Behavioral problems in children can be observed as early as age two. Opposition to parents and aggressive behavior towards other children is normal during early developmental stages. This behavior is normally decreases between the ages of 3 and 6 as children learn to speak and begin to understand acceptable social skills. This ability facilitates the child's need for expression of needs and desires, as well as the resolution of conflict. Failure to develop these skills may lead to more problematic behavior, such as conflicts with authority, truancy, running away from home, or more serious acts, such as vandalism, petty theft or violence. There may also be other hidden problems contributing to this behavior. Mental illness, attention-deficit-disorder (ADD), learning disabilities all may cause intense frustration in children who do not yet have the ability to understand what is happening to them. This frustration may manifest itself in delinquent behavior which is really a cry for help.
Poor academic performance is a good indicator that delinquency problems may be starting to take hold. The inability to complete assignments and getting bad grades may create self-esteem problems, feelings of alienation or worthlessness. Your child may begin to feel that there are no other options available for success. Joining other delinquents or gangs offers your child an opportunity of "fitting in" somewhere, even though it is an unhealthy environment to be in. Without intervention, this could lead to more serious problems and deteriorating behavior.
Prevention is truly the best way to avoid seeking treatment options. But sometimes our best efforts may not be enough. There are a wide variety of treatment options available for parents seeking help for their children. The type of treatment that is best suited for your child will take into consideration the degree of delinquency along with the past history of the juvenile. Results of a controlled study involving children and adolescents with behavior disorders or delinquency suggest that family intervention and parenting skills can significantly reduce the amount of time juvenile delinquents spend in institutions and detention centers. This evidence indicates that strong family and parenting interventions have beneficial effects on reducing criminal activity in juveniles.
Group Home Treatment Programs
A 1993 study by the Juvenile Justice System evaluated the effectiveness of Group Home Treatment Programs. In it they found that 62.5% of the juveniles were rated as successful. The rest either failed, were sent to another facility, or committed another delinquent act after their release. Juveniles with prior treatment, such as probation, were more successful than those with no prior treatment or time spent in a detention center. These results indicate that Group Home Treatment is most effective in the early stages of delinquency.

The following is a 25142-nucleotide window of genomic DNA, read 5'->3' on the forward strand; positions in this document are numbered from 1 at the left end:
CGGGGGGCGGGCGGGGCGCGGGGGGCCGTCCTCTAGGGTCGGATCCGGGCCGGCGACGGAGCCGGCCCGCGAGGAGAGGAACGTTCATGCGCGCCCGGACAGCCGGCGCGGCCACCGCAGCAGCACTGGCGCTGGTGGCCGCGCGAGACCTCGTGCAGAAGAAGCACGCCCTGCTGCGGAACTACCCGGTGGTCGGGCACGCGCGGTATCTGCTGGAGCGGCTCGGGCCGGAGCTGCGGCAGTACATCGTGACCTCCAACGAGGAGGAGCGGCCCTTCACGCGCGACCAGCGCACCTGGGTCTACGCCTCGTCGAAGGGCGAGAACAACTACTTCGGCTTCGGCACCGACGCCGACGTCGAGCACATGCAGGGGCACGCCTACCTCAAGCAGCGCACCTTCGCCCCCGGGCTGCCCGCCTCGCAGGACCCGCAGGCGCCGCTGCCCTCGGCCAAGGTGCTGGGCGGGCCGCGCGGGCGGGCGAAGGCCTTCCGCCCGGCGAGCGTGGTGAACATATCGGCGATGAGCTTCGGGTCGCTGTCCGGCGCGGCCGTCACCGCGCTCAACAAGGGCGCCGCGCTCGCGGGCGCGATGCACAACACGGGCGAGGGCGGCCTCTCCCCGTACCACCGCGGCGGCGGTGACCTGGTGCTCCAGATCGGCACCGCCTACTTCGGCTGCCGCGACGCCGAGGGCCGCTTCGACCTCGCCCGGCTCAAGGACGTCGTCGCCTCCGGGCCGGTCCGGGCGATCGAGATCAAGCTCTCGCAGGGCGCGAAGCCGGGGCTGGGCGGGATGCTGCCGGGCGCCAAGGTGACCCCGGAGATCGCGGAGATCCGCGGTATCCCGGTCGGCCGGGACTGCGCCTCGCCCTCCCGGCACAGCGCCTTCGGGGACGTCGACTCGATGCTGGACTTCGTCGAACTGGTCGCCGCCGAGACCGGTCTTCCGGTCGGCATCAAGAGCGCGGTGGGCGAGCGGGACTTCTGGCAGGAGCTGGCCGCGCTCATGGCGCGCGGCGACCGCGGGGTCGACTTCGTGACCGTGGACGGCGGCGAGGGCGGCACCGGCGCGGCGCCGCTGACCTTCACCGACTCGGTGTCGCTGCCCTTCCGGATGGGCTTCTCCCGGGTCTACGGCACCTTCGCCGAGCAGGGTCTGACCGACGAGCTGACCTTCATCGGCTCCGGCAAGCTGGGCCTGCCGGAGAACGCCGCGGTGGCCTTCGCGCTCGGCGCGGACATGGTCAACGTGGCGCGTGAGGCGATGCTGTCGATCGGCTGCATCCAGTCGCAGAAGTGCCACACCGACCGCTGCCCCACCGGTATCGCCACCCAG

Therapeutic Boarding Schools
Therapeutic Boarding Schools are designed for youth that are failing academically, have poor self-esteem, are rebellious, or have exhibited other self-defeating behaviors. If they have been allowed to continue down this destructive path, full-time intervention may be the answer. Therapeutic Boarding Schools provide an environment for youth to change course by helping them improve their academic and social skills. As the name implies, therapy is a key ingredient in these type of schools and juveniles are placed in groups according to their needs. In cases with more severe problems, individualized treatment may be given. A curriculum is designed to meet the child's academic needs and recreational activities are assigned to teach responsibility and improve self-esteem. The success rate for treatments of this type is a direct result of personalized attention to students with particular emphasis on "emotional growth." Therapeutic Boarding Schools differ in philosophy and purpose so it is important to research them thoroughly before making a decision.
Wilderness Therapy Treatment Programs
Wilderness Therapy Treatment Programs are short term outdoor programs for children exhibiting problem behaviors. It provides an opportunity for counselors to evaluate juveniles in a controlled environment, away from every day distractions, and determine if further treatment is warranted. The wilderness setting tends to take the edge off their more aggressive tendencies. They are taken off balance and are more honest about their outrageous behaviors. If longer term treatment is needed, counselors will make an evaluation for the parents along with recommendations for treatment. In some cases, wilderness treatment is sufficient to steer a child onto the right path. The experience of living and working in the wilderness has tremendous impact on self-esteem and worth. Since Wilderness Therapy Treatment Programs are a relatively new form of therapy for troubled youth it is difficult to quantify the success rate of these programs. However, there have been a number of studies done that indicate juveniles that participate in treatment programs tend not revert to their previous delinquent behavior.
Residential Treatment Schools
Residential Treatment Schools offer an excellent alternative for educating children outside of the home. They provide a community atmosphere where each student is given the opportunity to improve their interaction with other students and faculty. These programs offer students the tools to succeed with their vocational, social and spiritual goals. Class sizes are smaller allowing each student to receive the attention they need to excel. Faculty members provide positive role models for residents. The goal of these schools is to provide a structured environment where students can learn positive traits for success and personal growth.